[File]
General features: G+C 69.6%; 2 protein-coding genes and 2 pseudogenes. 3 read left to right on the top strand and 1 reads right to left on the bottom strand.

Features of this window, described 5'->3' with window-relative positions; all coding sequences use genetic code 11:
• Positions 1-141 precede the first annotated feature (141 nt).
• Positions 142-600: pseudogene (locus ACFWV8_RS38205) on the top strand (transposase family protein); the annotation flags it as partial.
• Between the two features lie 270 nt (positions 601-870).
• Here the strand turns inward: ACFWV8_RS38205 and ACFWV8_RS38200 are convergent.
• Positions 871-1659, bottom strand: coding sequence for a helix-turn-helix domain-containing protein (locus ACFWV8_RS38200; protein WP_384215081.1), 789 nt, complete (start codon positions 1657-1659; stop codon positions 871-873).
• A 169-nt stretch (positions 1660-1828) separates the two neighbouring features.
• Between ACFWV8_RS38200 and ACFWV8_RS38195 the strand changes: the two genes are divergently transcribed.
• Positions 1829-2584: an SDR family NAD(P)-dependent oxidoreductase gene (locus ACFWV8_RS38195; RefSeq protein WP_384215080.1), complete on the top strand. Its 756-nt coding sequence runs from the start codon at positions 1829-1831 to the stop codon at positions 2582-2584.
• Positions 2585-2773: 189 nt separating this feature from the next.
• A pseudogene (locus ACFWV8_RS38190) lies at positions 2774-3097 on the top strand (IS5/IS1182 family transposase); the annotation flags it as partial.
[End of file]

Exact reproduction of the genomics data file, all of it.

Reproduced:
General features: G+C 69.6%; 2 protein-coding genes and 2 pseudogenes. 3 read left to right on the top strand and 1 reads right to left on the bottom strand.

Features of this window, described 5'->3' with window-relative positions; all coding sequences use genetic code 11:
• Positions 1-141 precede the first annotated feature (141 nt).
• Positions 142-600: pseudogene (locus ACFWV8_RS38205) on the top strand (transposase family protein); the annotation flags it as partial.
• Between the two features lie 270 nt (positions 601-870).
• Here the strand turns inward: ACFWV8_RS38205 and ACFWV8_RS38200 are convergent.
• Positions 871-1659, bottom strand: coding sequence for a helix-turn-helix domain-containing protein (locus ACFWV8_RS38200; protein WP_384215081.1), 789 nt, complete (start codon positions 1657-1659; stop codon positions 871-873).
• A 169-nt stretch (positions 1660-1828) separates the two neighbouring features.
• Between ACFWV8_RS38200 and ACFWV8_RS38195 the strand changes: the two genes are divergently transcribed.
• Positions 1829-2584: an SDR family NAD(P)-dependent oxidoreductase gene (locus ACFWV8_RS38195; RefSeq protein WP_384215080.1), complete on the top strand. Its 756-nt coding sequence runs from the start codon at positions 1829-1831 to the stop codon at positions 2582-2584.
• Positions 2585-2773: 189 nt separating this feature from the next.
• A pseudogene (locus ACFWV8_RS38190) lies at positions 2774-3097 on the top strand (IS5/IS1182 family transposase); the annotation flags it as partial.